Thanksgiving turkey – Christmas ham?
What a great feast we had at Thanksgiving! Turkey, dressing, scalloped potatoes, corn, sugared carrots, salad, homemade bread, and of course, pumpkin pie.
After our Thanksgiving meal we had so much turkey left over, we cut it up and made soup with noodles and chicken broth. It was delicious and we used up our left over homemade bread with lots of butter!
Now it’s time to shop for the Christmas meal.
So many choices.
Shall we do turkey again or ham? Maybe some Cornish hens? Scalloped potatoes or mashed? Maybe some sweet potatoes? Same salad or a different one? Homemade bread again or shall we do dinner rolls? And dessert? Pecan pie, apple pie, banana pudding, peach cobbler?
So many choices.
That’s the story for most of us in the USA this year. However, in many homes across the USA – and certainly in the rest of the world, it’s a totally different story.
What is the #1 health risk in the world today?
Hunger kills more people than AIDS, malaria and tuberculosis combined. Tonight as I crawl into bed stuffed after eating 3 good meals today and snacking on apples and popcorn while I watched TV, one in seven people in the world will go to bed hungry.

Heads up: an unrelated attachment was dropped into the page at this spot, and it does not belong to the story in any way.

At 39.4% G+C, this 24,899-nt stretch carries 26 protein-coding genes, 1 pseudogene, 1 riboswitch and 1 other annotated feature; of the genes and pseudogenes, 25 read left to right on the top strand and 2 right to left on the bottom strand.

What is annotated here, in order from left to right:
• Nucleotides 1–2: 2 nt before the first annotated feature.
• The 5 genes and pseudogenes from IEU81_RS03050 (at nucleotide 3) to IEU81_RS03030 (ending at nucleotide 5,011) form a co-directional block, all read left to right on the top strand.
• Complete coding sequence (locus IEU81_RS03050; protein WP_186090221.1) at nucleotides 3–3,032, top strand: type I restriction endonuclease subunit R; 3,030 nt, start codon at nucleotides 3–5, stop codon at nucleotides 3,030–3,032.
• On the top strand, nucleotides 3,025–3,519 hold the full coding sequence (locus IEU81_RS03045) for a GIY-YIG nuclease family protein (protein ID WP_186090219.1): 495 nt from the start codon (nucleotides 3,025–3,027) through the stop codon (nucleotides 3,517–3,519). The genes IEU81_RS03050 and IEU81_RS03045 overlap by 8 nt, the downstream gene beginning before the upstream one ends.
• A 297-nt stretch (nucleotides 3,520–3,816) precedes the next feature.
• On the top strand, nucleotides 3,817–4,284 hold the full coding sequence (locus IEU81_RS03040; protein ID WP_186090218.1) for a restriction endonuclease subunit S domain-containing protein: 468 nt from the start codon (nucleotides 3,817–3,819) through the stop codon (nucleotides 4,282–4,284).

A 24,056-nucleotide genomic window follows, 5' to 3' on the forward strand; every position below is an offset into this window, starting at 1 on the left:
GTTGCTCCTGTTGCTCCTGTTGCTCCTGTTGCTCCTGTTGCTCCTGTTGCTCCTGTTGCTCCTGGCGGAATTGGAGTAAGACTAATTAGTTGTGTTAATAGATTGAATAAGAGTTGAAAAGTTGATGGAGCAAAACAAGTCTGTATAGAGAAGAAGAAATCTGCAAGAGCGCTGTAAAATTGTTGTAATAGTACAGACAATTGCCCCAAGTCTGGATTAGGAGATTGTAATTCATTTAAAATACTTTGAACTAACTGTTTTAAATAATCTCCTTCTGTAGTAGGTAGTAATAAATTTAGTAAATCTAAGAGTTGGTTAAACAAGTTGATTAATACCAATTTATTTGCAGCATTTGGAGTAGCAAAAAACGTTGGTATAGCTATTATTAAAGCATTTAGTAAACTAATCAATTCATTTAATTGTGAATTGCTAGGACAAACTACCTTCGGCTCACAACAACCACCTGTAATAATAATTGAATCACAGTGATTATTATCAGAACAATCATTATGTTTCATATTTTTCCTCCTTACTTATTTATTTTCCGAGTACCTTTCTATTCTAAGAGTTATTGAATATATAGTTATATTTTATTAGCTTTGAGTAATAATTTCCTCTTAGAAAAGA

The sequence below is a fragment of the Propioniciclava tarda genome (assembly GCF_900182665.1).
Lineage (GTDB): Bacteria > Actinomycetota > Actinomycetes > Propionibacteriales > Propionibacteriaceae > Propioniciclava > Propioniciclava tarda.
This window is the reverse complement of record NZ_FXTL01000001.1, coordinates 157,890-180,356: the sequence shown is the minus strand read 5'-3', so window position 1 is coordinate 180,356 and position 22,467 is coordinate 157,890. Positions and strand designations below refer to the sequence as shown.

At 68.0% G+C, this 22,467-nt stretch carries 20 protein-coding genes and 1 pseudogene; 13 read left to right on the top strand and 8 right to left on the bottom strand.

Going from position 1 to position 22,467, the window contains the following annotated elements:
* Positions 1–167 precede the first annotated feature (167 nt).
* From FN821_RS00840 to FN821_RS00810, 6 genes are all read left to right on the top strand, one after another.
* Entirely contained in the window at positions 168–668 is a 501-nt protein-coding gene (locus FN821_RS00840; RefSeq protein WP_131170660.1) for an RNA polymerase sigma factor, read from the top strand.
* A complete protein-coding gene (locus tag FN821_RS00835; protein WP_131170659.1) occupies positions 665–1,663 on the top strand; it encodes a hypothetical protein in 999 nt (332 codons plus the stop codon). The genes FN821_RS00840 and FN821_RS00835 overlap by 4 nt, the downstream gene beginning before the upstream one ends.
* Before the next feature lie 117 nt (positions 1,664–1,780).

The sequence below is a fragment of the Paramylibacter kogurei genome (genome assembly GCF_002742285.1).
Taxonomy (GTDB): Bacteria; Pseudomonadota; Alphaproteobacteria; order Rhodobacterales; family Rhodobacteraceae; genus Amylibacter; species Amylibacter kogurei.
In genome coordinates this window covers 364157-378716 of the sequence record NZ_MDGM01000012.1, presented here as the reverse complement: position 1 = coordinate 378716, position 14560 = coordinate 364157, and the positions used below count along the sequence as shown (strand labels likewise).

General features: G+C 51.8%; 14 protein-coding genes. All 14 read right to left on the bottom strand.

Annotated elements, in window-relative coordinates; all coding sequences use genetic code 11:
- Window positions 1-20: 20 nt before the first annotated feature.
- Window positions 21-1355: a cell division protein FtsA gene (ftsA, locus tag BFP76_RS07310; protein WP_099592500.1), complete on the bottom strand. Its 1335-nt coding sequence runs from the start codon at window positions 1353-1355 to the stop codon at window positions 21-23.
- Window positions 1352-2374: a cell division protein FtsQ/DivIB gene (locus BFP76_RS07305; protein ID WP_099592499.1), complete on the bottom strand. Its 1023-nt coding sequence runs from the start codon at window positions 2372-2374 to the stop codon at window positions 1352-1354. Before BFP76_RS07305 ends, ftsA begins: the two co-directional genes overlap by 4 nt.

For some, there are so few choices.
Here are a few statistics on hunger in our world today.*
- Over 300 million children go to bed hungry every day.
- Every day, almost 16,000 children die from hunger-related causes. That’s one child every five seconds.
- Undernutrition is a factor in one-third of all under-5 child deaths.
- One out of four children – roughly 146 million – in developing countries is underweight.
- 925 million people do not have enough to eat. 98 percent of them live in developing countries.
- There are more hungry people in the world than the combined populations of USA, Canada and the European Union.
- Asia and the Pacific region is home to over half the world’s population and nearly two-thirds of the world’s hungry people.
- Women make up a little over half of the world’s population, but they account for over 60 percent of the world’s hungry.
While I am not suggesting that we should not enjoy our Christmas feast – I certainly plan to – I hope that we will do three things this Christmas season:
- Before we begin our feasting, let us truly take time to thank God for allowing us to be born in a country and in a family where we have plenty to eat.
- Let us look around us and see the needy in our own community, our own church, perhaps even in our own family – and DO SOMETHING to help make their Christmas a little better.
- Let us purpose that in the coming year we will make some changes in our own spending habits and use the money saved to help someone else – in our city, our state, our country or around the world.
What better way for us to really “keep Christ in Christmas” than to remember those less fortunate than us.